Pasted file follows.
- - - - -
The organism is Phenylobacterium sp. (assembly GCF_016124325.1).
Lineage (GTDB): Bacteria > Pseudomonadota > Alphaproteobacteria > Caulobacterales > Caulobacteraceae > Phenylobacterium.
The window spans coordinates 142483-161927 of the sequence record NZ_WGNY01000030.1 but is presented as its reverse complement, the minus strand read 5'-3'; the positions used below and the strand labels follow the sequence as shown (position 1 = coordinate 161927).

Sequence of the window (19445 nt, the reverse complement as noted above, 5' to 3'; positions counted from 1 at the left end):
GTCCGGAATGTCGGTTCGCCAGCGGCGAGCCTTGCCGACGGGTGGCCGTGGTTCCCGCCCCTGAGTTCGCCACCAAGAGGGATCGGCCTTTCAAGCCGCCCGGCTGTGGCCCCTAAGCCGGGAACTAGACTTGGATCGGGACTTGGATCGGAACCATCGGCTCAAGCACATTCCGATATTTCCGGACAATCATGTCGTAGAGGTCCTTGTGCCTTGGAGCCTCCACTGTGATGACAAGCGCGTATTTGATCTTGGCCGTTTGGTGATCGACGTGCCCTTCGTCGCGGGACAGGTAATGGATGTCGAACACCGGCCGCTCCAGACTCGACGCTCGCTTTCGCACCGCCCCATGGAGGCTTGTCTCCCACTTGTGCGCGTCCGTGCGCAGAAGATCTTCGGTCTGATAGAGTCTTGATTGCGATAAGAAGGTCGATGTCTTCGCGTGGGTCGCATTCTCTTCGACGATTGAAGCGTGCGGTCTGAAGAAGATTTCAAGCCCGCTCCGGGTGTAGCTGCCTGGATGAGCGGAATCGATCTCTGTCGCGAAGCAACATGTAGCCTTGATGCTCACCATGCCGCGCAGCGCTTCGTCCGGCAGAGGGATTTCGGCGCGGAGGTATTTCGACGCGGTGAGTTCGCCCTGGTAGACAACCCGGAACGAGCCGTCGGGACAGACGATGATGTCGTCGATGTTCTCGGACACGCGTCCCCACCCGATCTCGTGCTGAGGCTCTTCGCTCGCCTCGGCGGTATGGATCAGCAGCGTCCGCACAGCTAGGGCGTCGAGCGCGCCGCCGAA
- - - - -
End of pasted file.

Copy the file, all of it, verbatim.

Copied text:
The organism is Phenylobacterium sp. (assembly GCF_016124325.1).
Lineage (GTDB): Bacteria > Pseudomonadota > Alphaproteobacteria > Caulobacterales > Caulobacteraceae > Phenylobacterium.
The window spans coordinates 142483-161927 of the sequence record NZ_WGNY01000030.1 but is presented as its reverse complement, the minus strand read 5'-3'; the positions used below and the strand labels follow the sequence as shown (position 1 = coordinate 161927).

Sequence of the window (19445 nt, the reverse complement as noted above, 5' to 3'; positions counted from 1 at the left end):
GTCCGGAATGTCGGTTCGCCAGCGGCGAGCCTTGCCGACGGGTGGCCGTGGTTCCCGCCCCTGAGTTCGCCACCAAGAGGGATCGGCCTTTCAAGCCGCCCGGCTGTGGCCCCTAAGCCGGGAACTAGACTTGGATCGGGACTTGGATCGGAACCATCGGCTCAAGCACATTCCGATATTTCCGGACAATCATGTCGTAGAGGTCCTTGTGCCTTGGAGCCTCCACTGTGATGACAAGCGCGTATTTGATCTTGGCCGTTTGGTGATCGACGTGCCCTTCGTCGCGGGACAGGTAATGGATGTCGAACACCGGCCGCTCCAGACTCGACGCTCGCTTTCGCACCGCCCCATGGAGGCTTGTCTCCCACTTGTGCGCGTCCGTGCGCAGAAGATCTTCGGTCTGATAGAGTCTTGATTGCGATAAGAAGGTCGATGTCTTCGCGTGGGTCGCATTCTCTTCGACGATTGAAGCGTGCGGTCTGAAGAAGATTTCAAGCCCGCTCCGGGTGTAGCTGCCTGGATGAGCGGAATCGATCTCTGTCGCGAAGCAACATGTAGCCTTGATGCTCACCATGCCGCGCAGCGCTTCGTCCGGCAGAGGGATTTCGGCGCGGAGGTATTTCGACGCGGTGAGTTCGCCCTGGTAGACAACCCGGAACGAGCCGTCGGGACAGACGATGATGTCGTCGATGTTCTCGGACACGCGTCCCCACCCGATCTCGTGCTGAGGCTCTTCGCTCGCCTCGGCGGTATGGATCAGCAGCGTCCGCACAGCTAGGGCGTCGAGCGCGCCGCCGAA